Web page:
The Hippodrome Falkirk is owned by the Scottish Historic Building Trust. They sorted the first phase of resstoring the building then leased to Falkirk Council, who will offer a modern cinema-going experience in the building’s previous delightfull guise. Even though The Hippodrome’s prominent place, laying in the cultural heritage of Bo’ness, only a small amount of information is available in the public domain.
Louis Dickson remains something of a unknown, and much of the material about his early work, including digitised film clips and a biography lay below….
Louis Dickson (1880 -1960) Cinema exhibitor and topical film-maker Dickson trained as an electrical engineer, before entering the cinematograph trade in 1899. A keen cameraman, Dickson was quick to establish himself within the industry and in 1908 he was appointed the official ‘Kinematographer’ to the Scottish National Exhibition in Edinburgh. In 1912 he opened Scotland’s first purpose built cinema in Bo’ness, the Hippodrome, in Hope Street.
Designed by the local architect, Matthew Steel, the Hippodrome was one of the finest buildings in the town and was distinctive of Steel’s style, which also characterised many other Bo’ness buildings. Seating 1,004 on two levels, the Hippodrome’s opening ceremony was performed by the town’s Provost Grant. Unlike many other individuals involved in the industry at this time, Dickson did not seek to consolidate or expand his business throughout Scotland, instead preferring to remain the proprietor and manager of the Hippodrome. Nevertheless, Dickson did play an important role in the trade in general, through the positions he held in the Cinematograph Exhibitors Association (CEA), of which he was Vice Chairman of the Scottish Branch. In 1926 he also was one of the Scots delegated to attend the CEA’s General Council.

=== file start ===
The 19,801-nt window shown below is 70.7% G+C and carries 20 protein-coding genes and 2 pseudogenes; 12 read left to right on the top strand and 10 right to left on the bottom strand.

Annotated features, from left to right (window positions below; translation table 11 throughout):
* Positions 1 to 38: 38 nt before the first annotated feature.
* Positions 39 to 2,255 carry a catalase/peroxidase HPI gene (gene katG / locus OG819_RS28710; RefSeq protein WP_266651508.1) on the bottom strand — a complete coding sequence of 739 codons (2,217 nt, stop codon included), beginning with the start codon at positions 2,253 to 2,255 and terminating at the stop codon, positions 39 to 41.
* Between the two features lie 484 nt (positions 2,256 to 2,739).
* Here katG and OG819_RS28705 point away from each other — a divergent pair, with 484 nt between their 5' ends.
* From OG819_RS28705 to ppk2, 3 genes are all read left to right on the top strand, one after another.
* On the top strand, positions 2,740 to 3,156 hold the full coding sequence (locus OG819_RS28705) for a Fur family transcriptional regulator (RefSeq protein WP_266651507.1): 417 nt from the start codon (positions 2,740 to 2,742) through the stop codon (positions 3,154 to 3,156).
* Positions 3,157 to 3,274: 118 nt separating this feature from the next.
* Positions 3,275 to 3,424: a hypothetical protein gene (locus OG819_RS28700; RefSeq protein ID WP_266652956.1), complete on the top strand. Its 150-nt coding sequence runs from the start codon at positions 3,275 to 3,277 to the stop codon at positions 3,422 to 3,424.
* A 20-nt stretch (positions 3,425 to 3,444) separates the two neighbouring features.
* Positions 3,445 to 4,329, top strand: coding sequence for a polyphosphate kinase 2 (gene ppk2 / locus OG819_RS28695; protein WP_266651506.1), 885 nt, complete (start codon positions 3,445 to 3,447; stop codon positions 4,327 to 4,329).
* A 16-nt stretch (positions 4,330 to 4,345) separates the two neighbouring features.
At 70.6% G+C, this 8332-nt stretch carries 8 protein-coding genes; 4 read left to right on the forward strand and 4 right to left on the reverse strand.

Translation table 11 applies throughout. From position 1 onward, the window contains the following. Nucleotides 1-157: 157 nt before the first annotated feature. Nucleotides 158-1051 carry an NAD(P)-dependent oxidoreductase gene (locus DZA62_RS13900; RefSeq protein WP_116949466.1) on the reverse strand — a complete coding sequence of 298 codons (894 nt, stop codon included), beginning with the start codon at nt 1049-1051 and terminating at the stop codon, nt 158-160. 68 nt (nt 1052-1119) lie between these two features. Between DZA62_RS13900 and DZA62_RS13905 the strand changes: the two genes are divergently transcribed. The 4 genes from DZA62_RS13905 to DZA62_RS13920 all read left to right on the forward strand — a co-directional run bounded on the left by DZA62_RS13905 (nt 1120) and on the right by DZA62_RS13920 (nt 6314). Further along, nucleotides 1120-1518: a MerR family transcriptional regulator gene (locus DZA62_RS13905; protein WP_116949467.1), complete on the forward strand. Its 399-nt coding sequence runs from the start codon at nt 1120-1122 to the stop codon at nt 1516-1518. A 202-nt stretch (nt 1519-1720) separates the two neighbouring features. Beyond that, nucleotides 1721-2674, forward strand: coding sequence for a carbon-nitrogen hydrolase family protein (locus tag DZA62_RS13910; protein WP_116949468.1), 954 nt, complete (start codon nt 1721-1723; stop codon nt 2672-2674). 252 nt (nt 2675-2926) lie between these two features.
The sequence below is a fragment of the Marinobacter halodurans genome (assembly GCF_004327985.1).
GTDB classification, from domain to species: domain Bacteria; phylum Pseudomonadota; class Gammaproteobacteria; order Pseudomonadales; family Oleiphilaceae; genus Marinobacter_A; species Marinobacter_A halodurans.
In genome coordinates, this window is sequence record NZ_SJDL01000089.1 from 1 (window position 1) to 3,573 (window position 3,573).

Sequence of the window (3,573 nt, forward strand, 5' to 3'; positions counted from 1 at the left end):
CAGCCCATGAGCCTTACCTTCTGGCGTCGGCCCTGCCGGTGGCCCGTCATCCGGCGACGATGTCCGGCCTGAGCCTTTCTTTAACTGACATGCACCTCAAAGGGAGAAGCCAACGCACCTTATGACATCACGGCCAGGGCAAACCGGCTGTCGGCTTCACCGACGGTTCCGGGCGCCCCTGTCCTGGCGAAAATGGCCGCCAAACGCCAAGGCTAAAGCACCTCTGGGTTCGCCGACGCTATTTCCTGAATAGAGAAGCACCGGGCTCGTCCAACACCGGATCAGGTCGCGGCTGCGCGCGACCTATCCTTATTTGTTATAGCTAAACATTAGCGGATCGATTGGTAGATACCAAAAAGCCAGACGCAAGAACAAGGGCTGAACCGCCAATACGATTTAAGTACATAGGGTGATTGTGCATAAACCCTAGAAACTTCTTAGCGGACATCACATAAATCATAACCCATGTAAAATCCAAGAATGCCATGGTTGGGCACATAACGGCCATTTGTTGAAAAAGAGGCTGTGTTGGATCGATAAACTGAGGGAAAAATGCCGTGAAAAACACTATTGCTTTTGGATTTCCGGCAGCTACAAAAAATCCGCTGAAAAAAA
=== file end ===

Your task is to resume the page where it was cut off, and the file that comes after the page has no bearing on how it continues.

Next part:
Dickson produced local topicals for the Hippodrome including films of the annual Miner’s Day Gala in Bo’ness, which evolved into the Bo’ness Children’s Fair. The Fair was held on Fair Friday, which fell on the second Friday of July each year. It was an annual event which caused much excitement in the town and the film, usually shown a week later at the Hippodrome, was always a popular show. Dickson remained and worked in Bo’ness until his death in the early 1960s. He was an innovative man with a strong sense of humour which could be seen by the fact that he called his house “Hollywood”.
Contact the Hippodrome Falkirk
By Post: The Hippodrome 10 Hope Street Bo’ness EH51 0AA
Telephone the Box Office: 01324 506850 More Info
By Email: hippodrome@ falkirk.gov.uk